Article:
AP NEWS

Reject Plan For Judicial Gerrymander

May 17, 2019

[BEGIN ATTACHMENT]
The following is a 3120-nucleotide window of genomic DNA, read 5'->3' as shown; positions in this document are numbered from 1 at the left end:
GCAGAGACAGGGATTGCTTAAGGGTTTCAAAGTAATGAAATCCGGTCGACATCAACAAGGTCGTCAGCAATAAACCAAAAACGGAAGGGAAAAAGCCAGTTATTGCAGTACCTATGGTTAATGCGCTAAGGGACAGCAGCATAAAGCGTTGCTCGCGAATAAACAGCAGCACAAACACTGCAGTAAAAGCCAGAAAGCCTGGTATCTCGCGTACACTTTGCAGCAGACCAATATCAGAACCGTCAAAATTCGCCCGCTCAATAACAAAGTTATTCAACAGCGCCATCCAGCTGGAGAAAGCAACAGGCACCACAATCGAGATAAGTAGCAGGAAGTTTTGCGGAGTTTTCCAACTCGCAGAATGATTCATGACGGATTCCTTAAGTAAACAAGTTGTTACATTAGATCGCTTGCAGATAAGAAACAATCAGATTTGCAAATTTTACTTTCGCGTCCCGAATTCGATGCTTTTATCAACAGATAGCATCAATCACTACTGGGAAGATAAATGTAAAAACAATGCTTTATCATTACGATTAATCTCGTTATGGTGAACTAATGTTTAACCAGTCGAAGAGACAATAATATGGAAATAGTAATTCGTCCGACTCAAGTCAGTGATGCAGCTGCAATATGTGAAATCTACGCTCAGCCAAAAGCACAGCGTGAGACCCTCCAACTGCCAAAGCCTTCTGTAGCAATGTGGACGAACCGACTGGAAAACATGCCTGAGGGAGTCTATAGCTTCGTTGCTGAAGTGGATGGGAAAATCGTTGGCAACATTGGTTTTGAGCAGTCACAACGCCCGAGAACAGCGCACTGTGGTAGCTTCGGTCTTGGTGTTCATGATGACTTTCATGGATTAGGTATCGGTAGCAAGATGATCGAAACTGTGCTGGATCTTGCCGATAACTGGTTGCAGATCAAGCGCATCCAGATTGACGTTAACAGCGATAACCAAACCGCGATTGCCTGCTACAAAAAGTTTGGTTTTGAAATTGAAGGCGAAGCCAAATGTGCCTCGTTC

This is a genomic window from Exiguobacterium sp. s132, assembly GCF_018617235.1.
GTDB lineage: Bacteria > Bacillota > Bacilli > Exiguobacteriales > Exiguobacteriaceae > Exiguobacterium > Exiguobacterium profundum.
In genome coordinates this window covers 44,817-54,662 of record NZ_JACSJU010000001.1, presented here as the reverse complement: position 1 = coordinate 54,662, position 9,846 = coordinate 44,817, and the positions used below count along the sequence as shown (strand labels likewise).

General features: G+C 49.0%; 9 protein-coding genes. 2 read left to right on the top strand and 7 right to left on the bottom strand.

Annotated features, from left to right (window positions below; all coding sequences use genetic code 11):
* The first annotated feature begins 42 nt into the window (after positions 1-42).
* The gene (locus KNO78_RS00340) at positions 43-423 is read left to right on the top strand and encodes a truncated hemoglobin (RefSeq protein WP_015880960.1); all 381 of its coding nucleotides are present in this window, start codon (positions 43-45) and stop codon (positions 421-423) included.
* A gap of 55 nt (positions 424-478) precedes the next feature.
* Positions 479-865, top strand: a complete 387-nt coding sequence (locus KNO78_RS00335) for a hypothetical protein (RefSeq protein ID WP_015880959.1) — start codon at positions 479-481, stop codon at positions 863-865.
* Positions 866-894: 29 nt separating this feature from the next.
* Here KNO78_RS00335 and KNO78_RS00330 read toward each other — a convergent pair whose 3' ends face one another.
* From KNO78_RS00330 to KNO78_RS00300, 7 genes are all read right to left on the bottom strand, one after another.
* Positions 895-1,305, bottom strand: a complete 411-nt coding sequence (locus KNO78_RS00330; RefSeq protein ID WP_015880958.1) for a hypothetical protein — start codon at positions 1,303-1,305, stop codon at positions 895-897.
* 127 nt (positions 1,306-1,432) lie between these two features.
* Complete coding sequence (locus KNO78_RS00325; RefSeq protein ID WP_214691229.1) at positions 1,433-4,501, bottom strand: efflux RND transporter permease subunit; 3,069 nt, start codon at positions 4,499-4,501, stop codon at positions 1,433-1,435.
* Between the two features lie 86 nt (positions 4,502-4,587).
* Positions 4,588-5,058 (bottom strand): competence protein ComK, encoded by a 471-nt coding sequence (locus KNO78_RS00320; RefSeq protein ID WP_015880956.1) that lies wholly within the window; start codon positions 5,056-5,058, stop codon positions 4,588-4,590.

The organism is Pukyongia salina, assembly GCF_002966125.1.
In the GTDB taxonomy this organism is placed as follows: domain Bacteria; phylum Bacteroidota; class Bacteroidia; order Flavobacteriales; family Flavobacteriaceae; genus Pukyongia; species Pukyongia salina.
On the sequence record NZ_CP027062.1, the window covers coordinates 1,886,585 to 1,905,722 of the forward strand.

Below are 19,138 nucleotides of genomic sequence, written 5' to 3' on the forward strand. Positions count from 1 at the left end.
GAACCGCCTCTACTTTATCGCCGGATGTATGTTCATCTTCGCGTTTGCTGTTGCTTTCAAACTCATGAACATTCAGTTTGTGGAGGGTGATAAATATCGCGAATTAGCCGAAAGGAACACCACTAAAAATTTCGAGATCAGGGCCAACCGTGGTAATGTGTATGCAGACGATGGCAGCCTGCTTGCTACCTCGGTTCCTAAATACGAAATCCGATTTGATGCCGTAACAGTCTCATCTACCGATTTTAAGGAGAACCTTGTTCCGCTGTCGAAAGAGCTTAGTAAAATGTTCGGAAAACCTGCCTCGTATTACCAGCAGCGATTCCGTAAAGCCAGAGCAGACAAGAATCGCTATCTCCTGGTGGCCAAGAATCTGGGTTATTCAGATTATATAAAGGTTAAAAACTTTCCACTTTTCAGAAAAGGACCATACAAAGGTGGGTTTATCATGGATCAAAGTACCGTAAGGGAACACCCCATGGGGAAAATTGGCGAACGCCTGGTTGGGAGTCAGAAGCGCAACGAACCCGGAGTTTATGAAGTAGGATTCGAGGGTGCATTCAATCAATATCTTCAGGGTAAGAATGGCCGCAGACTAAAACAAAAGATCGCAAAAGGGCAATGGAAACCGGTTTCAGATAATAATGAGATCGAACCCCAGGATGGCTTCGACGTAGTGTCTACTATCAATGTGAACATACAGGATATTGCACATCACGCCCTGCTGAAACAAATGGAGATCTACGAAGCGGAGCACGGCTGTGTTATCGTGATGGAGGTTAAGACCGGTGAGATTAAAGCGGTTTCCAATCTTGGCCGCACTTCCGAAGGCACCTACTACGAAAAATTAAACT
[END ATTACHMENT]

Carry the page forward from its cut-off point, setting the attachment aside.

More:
Statewide judicial elections in Pennsylvania are fraught with apathy, confusion, and special-interest and big-money influence. It produces the spectacle of supposedly neutral, apolitical arbiters appealing for campaign money to lawyers, business and labor interests, and other parties with direct interests in the outcomes of appellate cases. Average voters, meanwhile, are left to ponder such matters as ballot position, ethnic or geographical affinity in casting ballots, because the rules covering judicial conduct preclude any in-depth discussion of most issues. Atop that is the recent trend of third-party political advocacy groups, fueled by anonymous “dark money” contributions, to muddy the process further with negative advertising. Yes, it can be worse This being Pennsylvania, leaders of the Republican House majority have come up with a plan to make the situation even worse. By use of gerrymandering, one of the tools that has helped to create and maintain Republican legislative majorities in a majority-Democratic state, GOP legislative leaders hope to re-create the state judiciary in the image and likeness of the Legislature — a very bad idea. A constitutional amendment to change appellate judicial selection from direct election to a merit selection and gubernatorial appointment process, with legislative approval, appeared to be gaining steam in 2018. But the state Supreme Court, with a majority of justices elected as Democrats, threw out the state’s congressional district map because it egregiously had been gerrymandered, and commissioned an independent expert to devise a fair map. In the subsequent election, the state congressional delegation went from a 13-5 Republican majority to 9-9. Incensed legislative Republicans attempted to hijack the judicial reform process in response. Rather than selecting judges through a statewide merit process, Republican leaders moved a proposal to gerrymander the judiciary. Divide and conquer They would maintain appellate elections but carve the state into multiple appellate judicial districts, which the legislative majority, in effect, would devise. There would be nine Commonwealth Court districts, 15 Superior Court districts and seven Supreme Court districts. Another proposal would eliminate elections and create eastern, central and western judicial districts, from which committees would recommend candidates for appointment by the governor and confirmation by the Senate. That is better than the shameless gerrymander approach of the other legislation. The worst scenario is statewide appellate judges being captive to local political considerations. “It’s not what the judiciary was intended to be and to do, and this is a true corruption of the judicial system,” said Maida Malone of Pennsylvanians for Modern Courts, which favors merit selection. The Pennsylvania Bar Association also favors merit selection. Four former Supreme Court justices, Democrat Stephen Zappala and Republicans Ronald Castille, William Lamb and Sandra Schultz Newman, oppose the gerrymander plan because appellate judges are supposed to consider the interests of the entire commonwealth rather than only those of small districts where their electoral fortunes would reside. No reform could eliminate all politics in selecting nominees for powerful offices. But the objective, especially for the judiciary, should be to reduce politics as much as possible. And the answer to that is qualification-based merit selection and gubernatorial appointment with confirmation by the Senate. If lawmakers carry through on this plan to amend the constitution in favor of further politicizing the judiciary, voters should be prepared to reject it.